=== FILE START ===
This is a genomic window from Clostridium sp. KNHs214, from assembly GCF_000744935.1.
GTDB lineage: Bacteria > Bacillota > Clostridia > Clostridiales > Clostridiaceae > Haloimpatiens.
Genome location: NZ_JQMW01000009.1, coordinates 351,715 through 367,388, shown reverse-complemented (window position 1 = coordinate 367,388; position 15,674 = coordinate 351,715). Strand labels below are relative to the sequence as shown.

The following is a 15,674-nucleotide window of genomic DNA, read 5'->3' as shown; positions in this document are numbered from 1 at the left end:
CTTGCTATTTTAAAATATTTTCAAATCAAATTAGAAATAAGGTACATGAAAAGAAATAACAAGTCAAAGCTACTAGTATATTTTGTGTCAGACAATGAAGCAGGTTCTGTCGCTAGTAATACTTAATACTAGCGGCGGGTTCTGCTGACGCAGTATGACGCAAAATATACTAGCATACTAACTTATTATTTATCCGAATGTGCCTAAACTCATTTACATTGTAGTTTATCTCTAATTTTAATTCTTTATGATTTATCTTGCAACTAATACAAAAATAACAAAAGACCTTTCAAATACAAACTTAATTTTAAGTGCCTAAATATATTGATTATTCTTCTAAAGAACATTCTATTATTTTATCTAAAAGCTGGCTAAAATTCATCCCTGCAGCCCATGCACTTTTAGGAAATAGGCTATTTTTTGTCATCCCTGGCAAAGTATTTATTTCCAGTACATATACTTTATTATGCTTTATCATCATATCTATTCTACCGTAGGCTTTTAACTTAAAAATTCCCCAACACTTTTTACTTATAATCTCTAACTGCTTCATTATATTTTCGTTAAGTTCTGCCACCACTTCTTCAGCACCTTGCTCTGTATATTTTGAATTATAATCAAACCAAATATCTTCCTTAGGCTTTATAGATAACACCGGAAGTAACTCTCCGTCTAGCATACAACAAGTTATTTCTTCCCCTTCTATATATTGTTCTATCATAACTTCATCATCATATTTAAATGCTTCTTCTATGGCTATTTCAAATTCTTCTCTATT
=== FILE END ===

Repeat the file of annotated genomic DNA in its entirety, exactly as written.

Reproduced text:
This is a genomic window from Clostridium sp. KNHs214, from assembly GCF_000744935.1.
GTDB lineage: Bacteria > Bacillota > Clostridia > Clostridiales > Clostridiaceae > Haloimpatiens.
Genome location: NZ_JQMW01000009.1, coordinates 351,715 through 367,388, shown reverse-complemented (window position 1 = coordinate 367,388; position 15,674 = coordinate 351,715). Strand labels below are relative to the sequence as shown.

The following is a 15,674-nucleotide window of genomic DNA, read 5'->3' as shown; positions in this document are numbered from 1 at the left end:
CTTGCTATTTTAAAATATTTTCAAATCAAATTAGAAATAAGGTACATGAAAAGAAATAACAAGTCAAAGCTACTAGTATATTTTGTGTCAGACAATGAAGCAGGTTCTGTCGCTAGTAATACTTAATACTAGCGGCGGGTTCTGCTGACGCAGTATGACGCAAAATATACTAGCATACTAACTTATTATTTATCCGAATGTGCCTAAACTCATTTACATTGTAGTTTATCTCTAATTTTAATTCTTTATGATTTATCTTGCAACTAATACAAAAATAACAAAAGACCTTTCAAATACAAACTTAATTTTAAGTGCCTAAATATATTGATTATTCTTCTAAAGAACATTCTATTATTTTATCTAAAAGCTGGCTAAAATTCATCCCTGCAGCCCATGCACTTTTAGGAAATAGGCTATTTTTTGTCATCCCTGGCAAAGTATTTATTTCCAGTACATATACTTTATTATGCTTTATCATCATATCTATTCTACCGTAGGCTTTTAACTTAAAAATTCCCCAACACTTTTTACTTATAATCTCTAACTGCTTCATTATATTTTCGTTAAGTTCTGCCACCACTTCTTCAGCACCTTGCTCTGTATATTTTGAATTATAATCAAACCAAATATCTTCCTTAGGCTTTATAGATAACACCGGAAGTAACTCTCCGTCTAGCATACAACAAGTTATTTCTTCCCCTTCTATATATTGTTCTATCATAACTTCATCATCATATTTAAATGCTTCTTCTATGGCTATTTCAAATTCTTCTCTATT